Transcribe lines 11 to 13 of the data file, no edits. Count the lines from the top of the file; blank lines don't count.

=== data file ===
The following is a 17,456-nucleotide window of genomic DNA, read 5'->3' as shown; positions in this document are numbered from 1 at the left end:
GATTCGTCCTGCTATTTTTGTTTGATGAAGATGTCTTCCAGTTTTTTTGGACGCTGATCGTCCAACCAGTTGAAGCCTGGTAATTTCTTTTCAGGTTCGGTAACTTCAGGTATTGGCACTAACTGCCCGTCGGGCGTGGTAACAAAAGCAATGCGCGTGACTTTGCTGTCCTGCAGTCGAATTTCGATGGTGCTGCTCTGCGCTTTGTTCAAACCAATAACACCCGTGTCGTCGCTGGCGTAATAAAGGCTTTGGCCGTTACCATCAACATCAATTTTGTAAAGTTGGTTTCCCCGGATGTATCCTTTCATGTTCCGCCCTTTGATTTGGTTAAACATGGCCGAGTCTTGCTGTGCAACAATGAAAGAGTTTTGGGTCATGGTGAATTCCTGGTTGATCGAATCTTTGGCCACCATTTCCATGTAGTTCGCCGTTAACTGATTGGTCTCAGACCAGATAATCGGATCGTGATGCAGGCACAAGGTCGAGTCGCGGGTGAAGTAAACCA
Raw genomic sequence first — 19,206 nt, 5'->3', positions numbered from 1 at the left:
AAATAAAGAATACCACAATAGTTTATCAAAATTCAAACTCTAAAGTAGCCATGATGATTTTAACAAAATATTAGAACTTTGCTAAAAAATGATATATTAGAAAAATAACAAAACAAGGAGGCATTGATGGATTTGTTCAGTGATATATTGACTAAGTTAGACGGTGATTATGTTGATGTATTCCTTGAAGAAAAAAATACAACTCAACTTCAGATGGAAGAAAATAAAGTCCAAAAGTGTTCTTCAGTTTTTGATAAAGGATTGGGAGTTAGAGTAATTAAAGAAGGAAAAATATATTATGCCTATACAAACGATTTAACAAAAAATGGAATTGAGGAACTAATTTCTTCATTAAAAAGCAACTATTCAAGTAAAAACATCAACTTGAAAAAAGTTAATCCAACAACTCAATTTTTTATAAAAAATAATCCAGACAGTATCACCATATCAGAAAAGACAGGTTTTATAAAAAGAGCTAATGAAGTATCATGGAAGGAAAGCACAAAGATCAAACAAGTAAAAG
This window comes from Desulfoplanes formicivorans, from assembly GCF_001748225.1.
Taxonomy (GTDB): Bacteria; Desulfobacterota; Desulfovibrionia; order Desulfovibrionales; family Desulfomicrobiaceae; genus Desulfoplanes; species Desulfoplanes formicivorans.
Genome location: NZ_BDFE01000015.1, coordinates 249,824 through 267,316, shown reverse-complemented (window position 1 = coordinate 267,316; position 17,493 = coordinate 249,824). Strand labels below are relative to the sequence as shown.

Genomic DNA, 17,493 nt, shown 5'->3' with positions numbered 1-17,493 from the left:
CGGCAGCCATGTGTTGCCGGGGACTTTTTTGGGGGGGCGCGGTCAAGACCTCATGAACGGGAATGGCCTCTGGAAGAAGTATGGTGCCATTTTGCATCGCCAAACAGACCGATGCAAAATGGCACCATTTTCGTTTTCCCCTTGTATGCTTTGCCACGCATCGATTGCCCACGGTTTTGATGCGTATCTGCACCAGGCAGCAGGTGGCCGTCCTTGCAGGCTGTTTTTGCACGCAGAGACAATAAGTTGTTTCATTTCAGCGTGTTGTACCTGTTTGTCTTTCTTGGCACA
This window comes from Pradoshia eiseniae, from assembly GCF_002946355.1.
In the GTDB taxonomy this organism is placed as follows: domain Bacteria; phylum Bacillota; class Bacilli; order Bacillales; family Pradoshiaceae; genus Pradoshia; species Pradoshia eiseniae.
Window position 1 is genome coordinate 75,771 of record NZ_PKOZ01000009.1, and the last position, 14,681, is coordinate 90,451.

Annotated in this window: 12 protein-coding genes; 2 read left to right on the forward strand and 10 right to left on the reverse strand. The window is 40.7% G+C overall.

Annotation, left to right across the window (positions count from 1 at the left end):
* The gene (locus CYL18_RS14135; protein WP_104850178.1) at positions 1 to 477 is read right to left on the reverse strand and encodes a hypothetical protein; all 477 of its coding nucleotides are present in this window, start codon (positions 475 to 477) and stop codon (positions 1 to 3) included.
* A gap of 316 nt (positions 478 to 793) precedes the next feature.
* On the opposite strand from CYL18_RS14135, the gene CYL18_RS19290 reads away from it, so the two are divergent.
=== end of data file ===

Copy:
In the GTDB taxonomy this organism is placed as follows: domain Bacteria; phylum Bacillota; class Bacilli; order Bacillales; family Pradoshiaceae; genus Pradoshia; species Pradoshia eiseniae.
Window position 1 is genome coordinate 75,771 of record NZ_PKOZ01000009.1, and the last position, 14,681, is coordinate 90,451.

Annotated in this window: 12 protein-coding genes; 2 read left to right on the forward strand and 10 right to left on the reverse strand. The window is 40.7% G+C overall.